id BespokeInteriors

2020 has changed the way we look at interiors, says Vanessa Northway of Heriot-Watt University Dubai

Northway discusses the importance of wellness, sustainability and digital solutions in interior design

Vanessa Northway is the Associate Head of School, Associate Professor, School of Textiles & Design, and Senior Teaching Fellow at Heriot-Watt University Dubai.

id sponsorship: As the world continues to come to terms with spending most of its time indoors, interior design has gained more prominence than ever before. Although restrictions are gradually lifting, concerns stemming from a pandemic-driven 2020 could well last into the foreseeable future.

Homes were places of refuge and sanctuary; offices were places of productivity and creativity. However, 2020 has changed the way we look at our interiors, with people working from home rather than their workplaces for extended periods of time. Therefore, there are many lessons that we can learn and implement while designing spaces for homes and offices. The focus has shifted towards wellness, sustainability and the use of technology, all of which may not have been a priority when creating spaces a few years ago.

Today, wellness and sustainability are two critical pillars to focus on while designing spaces. Wellness refers to a balanced living area that addresses air and water quality, lighting, comfort and clutter-free space while also bringing out the best in you, emotionally and productively. Sustainability ensures the use of products and materials that are suitable for your living space and do not adversely affect the outside environment. Wellness and sustainability can be achieved by using the right amount of lighting for your room, decluttering, using air-purifiers or dehumidifiers, incorporating indoor plants, using products made from recycled or reclaimed materials, and using non-toxic and non-polluting products that are organic and not treated with pesticides. Organic cotton, bamboo, jute, cork and felt are some environmentally conscious alternatives to traditional materials. Bamboo, for example, is 100 per cent biodegradable, antibacterial and eco-friendly, if not chemically processed. User well-being and sustainability should not only be restricted to gyms, gardens or yoga centres, but also incorporated while designing homes and offices. Keeping customers’ well-being at the heart of each design project should be at every interior designer’s core.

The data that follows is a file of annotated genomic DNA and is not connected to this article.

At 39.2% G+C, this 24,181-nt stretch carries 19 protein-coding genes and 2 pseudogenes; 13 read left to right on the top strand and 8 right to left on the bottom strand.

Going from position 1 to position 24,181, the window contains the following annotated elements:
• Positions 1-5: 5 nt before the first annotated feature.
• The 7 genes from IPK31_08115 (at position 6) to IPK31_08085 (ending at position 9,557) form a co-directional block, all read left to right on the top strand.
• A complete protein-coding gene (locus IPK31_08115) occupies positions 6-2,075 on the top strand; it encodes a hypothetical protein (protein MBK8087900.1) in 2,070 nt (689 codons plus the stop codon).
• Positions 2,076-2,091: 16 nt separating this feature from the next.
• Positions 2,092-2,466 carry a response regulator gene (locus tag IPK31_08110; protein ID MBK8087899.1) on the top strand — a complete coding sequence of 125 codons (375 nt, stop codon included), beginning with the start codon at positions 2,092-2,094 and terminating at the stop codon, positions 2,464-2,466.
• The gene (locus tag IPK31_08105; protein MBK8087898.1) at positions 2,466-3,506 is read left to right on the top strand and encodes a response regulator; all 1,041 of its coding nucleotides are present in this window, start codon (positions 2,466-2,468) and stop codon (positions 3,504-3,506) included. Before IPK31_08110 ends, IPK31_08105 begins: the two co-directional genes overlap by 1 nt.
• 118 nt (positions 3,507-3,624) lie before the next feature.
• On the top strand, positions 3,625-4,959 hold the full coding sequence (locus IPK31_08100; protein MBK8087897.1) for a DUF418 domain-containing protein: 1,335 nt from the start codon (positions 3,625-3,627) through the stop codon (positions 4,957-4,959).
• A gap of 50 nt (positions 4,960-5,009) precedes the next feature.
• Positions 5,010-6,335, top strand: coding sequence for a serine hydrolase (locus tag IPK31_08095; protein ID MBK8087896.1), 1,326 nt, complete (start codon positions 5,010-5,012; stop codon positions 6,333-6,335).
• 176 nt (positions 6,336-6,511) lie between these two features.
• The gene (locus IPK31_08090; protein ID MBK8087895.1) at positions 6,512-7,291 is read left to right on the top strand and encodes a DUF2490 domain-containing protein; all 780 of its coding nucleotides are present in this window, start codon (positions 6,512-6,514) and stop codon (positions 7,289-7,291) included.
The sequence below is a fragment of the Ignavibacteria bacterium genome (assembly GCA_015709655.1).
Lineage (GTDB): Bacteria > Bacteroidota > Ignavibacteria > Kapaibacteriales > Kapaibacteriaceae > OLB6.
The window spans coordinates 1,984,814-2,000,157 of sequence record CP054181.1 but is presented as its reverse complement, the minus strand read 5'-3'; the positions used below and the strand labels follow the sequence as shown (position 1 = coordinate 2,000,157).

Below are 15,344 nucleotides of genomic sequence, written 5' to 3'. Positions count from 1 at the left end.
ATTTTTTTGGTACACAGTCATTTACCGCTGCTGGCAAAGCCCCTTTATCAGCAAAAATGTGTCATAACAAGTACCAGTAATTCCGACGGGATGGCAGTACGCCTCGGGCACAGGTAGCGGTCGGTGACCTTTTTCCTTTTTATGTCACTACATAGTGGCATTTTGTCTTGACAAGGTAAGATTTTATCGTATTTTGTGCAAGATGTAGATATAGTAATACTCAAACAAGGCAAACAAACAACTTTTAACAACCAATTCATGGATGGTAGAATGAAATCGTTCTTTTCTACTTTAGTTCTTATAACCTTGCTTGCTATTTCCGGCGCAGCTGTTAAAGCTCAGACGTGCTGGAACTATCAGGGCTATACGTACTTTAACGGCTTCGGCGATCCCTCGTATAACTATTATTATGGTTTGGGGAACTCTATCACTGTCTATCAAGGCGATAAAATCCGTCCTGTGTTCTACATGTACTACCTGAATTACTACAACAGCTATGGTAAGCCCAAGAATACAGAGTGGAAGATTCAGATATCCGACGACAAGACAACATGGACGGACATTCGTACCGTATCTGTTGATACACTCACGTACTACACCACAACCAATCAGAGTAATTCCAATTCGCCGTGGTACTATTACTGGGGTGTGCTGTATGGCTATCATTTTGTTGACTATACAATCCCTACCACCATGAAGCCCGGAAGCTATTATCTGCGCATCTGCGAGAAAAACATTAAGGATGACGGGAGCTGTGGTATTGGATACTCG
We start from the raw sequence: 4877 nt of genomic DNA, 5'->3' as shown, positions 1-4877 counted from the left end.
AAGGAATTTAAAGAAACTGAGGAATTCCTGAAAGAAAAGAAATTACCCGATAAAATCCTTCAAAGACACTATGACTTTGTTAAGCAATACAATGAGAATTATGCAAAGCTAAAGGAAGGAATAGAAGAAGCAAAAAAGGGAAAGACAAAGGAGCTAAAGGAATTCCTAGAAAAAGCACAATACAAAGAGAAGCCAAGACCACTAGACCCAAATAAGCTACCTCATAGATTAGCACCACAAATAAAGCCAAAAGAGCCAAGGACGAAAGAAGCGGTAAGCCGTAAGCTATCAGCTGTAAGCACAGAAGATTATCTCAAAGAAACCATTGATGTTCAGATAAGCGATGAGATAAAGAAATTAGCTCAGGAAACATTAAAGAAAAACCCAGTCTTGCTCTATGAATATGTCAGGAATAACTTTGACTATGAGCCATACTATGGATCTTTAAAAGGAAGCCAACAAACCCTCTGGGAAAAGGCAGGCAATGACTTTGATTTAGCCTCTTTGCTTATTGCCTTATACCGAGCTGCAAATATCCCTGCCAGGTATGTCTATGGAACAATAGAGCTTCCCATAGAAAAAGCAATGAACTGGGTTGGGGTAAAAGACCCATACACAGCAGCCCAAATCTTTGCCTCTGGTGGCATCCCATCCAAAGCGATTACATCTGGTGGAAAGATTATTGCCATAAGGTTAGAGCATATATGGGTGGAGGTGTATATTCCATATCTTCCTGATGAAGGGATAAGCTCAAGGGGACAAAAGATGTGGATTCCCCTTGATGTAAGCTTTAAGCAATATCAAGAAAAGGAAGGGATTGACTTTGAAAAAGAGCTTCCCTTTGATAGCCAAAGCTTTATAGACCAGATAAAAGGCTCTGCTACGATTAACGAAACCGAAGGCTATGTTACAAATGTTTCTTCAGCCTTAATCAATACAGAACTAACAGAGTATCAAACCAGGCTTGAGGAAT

The next key element will be the incorporation of innovative digital solutions in homes and office spaces. Technologically empowered fixtures such as intelligent lighting, low-flow taps, smart fridges or even solar-powered lights and doorbells can significantly contribute towards energy, water and monetary savings. In fact, LED light fixtures use at least 25 per cent less energy and last longer than traditional bulbs.

Finally, interior design professionals will need to be futuristic in their design approach to keep pace with global technological advancements. Virtual reality and 3D printing have already been introduced in architecture, and these technologies are here to stay. Understanding the fundamental requirements of working with technology to support industry demands is the need of the hour, to safeguard the future of interior designing. 

At Heriot-Watt University, our interior design courses focus on equipping students with proper knowledge while also addressing current design and technology trends. By helping future interior design professionals concentrate on sustainable and technologically-driven solutions through our courses, we hope to continue contributing positively to the industry in the UAE and the region.

Leave a Reply